3. ^ Beti Bachao Beti Padhao, Government of India
    Viewed on December 16, 2019.
  4. ^ Beti Bachao Beti Padhao, Government of India
    Viewed on December 16, 2019.
  5. ^ Beti Bachao Beti Padhao, vikaspedia
    Viewed on December 19, 2019.
  6. ^ Kazuya Wada (2007) Gender Bias in Child Mortality, Women's Education and Labor Participation: An Empirical Analysis of Census of India 1991, Ajia Keizai 48 (8), pp. 24-44.
  7. ^ Jeffrey O'Malley et al. (2018) Sexual and gender minorities and the Sustainable Development Goals, United Nations Development Programme, 2018.
    Viewed on December 19, 2019.
Emiko Nozawa
Associate Professor, Faculty of Law, Chuo University
Areas of Specialization: Sociology of Education, Gender, Area Studies, Linguistics, Foreign Language Education
Emiko Nozawa graduated from the School of Arts and Sciences, Tokyo Woman’s Christian University in 1992.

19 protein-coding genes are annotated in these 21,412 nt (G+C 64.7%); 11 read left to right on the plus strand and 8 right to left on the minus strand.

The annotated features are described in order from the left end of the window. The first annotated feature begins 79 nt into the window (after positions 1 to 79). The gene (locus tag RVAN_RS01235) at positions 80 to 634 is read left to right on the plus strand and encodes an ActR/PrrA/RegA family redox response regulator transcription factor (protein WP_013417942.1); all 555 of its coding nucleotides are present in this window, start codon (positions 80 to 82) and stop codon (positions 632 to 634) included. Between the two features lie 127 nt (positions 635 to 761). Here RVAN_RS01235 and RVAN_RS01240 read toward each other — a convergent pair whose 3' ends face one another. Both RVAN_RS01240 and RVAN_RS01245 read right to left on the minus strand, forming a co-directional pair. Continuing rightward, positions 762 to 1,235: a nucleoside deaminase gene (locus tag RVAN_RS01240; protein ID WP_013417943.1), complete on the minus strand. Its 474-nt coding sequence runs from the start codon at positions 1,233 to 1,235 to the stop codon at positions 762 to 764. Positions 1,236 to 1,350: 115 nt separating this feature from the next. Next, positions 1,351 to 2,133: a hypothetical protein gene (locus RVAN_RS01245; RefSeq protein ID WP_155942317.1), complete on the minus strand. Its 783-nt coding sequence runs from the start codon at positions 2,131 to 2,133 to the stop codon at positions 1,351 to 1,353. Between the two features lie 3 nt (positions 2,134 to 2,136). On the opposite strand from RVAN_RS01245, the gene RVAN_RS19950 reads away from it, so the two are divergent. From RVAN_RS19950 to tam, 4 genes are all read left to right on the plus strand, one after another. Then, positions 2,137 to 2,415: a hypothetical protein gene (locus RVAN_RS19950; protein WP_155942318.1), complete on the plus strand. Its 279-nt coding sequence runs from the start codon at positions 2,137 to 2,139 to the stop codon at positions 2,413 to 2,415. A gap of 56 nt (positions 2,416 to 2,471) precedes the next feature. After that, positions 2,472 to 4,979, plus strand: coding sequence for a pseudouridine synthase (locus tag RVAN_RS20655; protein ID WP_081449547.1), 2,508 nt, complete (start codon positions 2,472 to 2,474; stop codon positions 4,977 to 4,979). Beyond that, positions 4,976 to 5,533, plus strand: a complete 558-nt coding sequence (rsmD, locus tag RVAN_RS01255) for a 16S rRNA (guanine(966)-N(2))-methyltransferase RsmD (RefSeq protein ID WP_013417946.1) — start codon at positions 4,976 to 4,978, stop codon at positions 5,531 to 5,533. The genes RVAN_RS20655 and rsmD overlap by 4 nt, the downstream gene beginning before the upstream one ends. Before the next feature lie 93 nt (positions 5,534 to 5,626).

In 2012, she completed the Ph.D. course at the University of California, Los Angeles (Ph.D. in Education).
She served as a Project Assistant Professor at the College of Arts and Sciences/the Graduate School of Arts and Sciences, the University of Tokyo, Komaba before assuming her current position in 2019.
Her current research themes include women’s education and gender equality in India, minority language education, and English education. Her main written works include Cultural Sustainability and Tribal Languages—Example of the Santali Language in India, In Globalization and Language Policy—Building a Sustainable Inclusive Society and Language Education (written and edited by Satoshi Miyazaki and Toshiko Sugino), published by Akashi Shoten, 2017 and more.